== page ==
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Methanol-laced drinks kill 54 people in Peru

At least 54 people have died of methanol poisoning in Peru since mid-September, the country's Ministry of Health announced this week. Their deaths came amid a significant uptick in hospitalizations for methanol ingestion in and around Lima, which officials have linked to bottled alcoholic beverages contaminated with the toxic compound.

The health ministry said that it has registered 117 cases of methanol poisoning over the past month, as the agency works with leaders in Peru's capital city to raise awareness about laced drinks and how to identify early symptoms of methanol toxicity.

"It is the highest figure (of methanol poisoning) in recent years," the head of the ministry's National Center for Epidemiology, Eduardo Ortega, told AFP while speaking about the recent increase in cases.

On Sunday, the health ministry had urged people not to consume vodka-passion fruit and piña colada flavored drinks sold in two-liter plastic bottles by the company Punto D Oro.  La Digea, the General Directorate of Environmental Health and Food Safety in Peru, conducted tests that found bottles of both flavors contained methanol, an ingredient in windshield washer fluid and antifreeze that bottles of both flavors that found methanol in showed both contained methanol, an ingredient in windshield washer fluid and antifreeze that is toxic and possibly deadly when consumed.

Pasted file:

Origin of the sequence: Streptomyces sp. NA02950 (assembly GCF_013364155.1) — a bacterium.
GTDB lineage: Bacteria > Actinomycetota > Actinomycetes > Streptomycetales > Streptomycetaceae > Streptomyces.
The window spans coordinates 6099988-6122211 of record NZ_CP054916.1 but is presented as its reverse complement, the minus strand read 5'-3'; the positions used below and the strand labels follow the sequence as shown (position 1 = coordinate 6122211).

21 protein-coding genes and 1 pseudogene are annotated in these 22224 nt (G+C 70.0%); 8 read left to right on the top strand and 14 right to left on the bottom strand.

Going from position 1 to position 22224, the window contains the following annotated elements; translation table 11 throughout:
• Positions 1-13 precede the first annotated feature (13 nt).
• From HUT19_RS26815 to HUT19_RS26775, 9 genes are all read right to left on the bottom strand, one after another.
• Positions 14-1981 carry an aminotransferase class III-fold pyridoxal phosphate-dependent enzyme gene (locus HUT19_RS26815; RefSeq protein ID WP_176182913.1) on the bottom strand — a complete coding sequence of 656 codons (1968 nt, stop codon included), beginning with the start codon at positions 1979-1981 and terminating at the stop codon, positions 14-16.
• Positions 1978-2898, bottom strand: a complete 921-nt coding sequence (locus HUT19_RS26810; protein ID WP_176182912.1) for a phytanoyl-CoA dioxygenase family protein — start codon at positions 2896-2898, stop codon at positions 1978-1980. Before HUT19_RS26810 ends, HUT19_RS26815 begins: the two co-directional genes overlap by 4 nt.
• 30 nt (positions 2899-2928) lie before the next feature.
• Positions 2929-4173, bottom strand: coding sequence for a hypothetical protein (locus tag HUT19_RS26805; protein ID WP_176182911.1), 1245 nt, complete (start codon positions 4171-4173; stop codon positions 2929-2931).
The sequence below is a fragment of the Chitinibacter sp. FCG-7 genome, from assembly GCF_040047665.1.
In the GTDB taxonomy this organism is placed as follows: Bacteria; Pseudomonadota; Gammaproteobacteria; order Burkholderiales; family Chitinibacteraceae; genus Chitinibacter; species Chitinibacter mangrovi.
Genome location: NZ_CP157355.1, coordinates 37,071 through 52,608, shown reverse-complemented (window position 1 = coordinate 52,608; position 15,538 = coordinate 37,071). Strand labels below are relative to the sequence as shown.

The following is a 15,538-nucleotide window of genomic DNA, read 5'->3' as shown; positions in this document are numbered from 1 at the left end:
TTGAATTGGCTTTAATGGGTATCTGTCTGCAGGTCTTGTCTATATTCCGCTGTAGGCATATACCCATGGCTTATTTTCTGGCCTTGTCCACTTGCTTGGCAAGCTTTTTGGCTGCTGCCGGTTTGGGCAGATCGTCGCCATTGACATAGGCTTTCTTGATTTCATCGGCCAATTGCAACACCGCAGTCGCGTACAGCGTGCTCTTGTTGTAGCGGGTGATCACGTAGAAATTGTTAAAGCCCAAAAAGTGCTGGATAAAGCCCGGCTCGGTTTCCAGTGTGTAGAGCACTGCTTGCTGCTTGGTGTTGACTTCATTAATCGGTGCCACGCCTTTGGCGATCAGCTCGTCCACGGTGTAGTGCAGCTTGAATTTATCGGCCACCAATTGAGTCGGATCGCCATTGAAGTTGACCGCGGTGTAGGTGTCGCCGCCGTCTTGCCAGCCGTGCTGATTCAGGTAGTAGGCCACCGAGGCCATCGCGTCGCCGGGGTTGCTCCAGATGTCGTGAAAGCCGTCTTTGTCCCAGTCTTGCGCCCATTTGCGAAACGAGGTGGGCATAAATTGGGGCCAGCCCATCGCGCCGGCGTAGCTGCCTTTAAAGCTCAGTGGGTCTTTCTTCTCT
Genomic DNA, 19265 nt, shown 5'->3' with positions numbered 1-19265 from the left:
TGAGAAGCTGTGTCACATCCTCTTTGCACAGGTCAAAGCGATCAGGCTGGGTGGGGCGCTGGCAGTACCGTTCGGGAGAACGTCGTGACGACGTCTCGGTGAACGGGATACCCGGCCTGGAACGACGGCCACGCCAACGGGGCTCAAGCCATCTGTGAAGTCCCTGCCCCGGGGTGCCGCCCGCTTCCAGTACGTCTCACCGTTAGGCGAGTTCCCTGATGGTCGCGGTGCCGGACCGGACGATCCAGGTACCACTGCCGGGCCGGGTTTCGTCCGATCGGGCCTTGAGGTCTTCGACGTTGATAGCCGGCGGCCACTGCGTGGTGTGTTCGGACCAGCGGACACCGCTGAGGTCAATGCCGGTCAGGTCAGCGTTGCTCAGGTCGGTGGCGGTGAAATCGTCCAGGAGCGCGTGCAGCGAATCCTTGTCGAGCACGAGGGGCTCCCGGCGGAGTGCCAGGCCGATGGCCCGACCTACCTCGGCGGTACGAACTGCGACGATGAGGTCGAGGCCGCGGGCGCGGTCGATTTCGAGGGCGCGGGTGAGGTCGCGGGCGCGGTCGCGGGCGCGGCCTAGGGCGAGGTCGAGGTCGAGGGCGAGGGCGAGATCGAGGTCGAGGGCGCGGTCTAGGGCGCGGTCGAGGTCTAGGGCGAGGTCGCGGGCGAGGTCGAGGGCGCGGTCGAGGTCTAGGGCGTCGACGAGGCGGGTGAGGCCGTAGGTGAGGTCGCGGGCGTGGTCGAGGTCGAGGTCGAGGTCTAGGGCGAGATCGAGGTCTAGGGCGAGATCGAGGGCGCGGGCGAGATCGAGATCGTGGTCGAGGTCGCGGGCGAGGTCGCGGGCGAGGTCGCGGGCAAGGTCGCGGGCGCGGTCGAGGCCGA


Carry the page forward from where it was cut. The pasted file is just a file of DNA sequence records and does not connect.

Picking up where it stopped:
The health ministry warned that the drinks posed "serious damage to the health of people who ingest them." It has taken steps to remove the products from liquor stores and supermarkets and encouraged anyone who sees them being sold to notify local authorities. 

The warning came after dozens of intoxication cases were reported at hospitals in and around the capital Lima.

According to the Methanol Institute, a global trade association, "unscrupulous enterprises or individual" sometimes deliberately add methanol to alcoholic drinks as a cheaper alternative to safe and consumable ethanol.

Poisoning can also occur through improper brewing of homemade alcohol, it said.

Symptoms of methanol poisoning can include: abdominal pain, nausea, vomiting, breathing difficulty, blindness, blurred vision, seizures and comas, according to the institute. Drinking as little as 0.8 ounces can be fatal.

Outbreaks of methanol toxicity have been reported across the world. In 2019, Costa Rica issued a national alert about alcoholic beverages potentially contaminated with the chemical after recording an increase in cases of fatal methanol poisoning. This past July, methanol poisoning was suspected to have killed 21 teenagers at a bar in South Africa.

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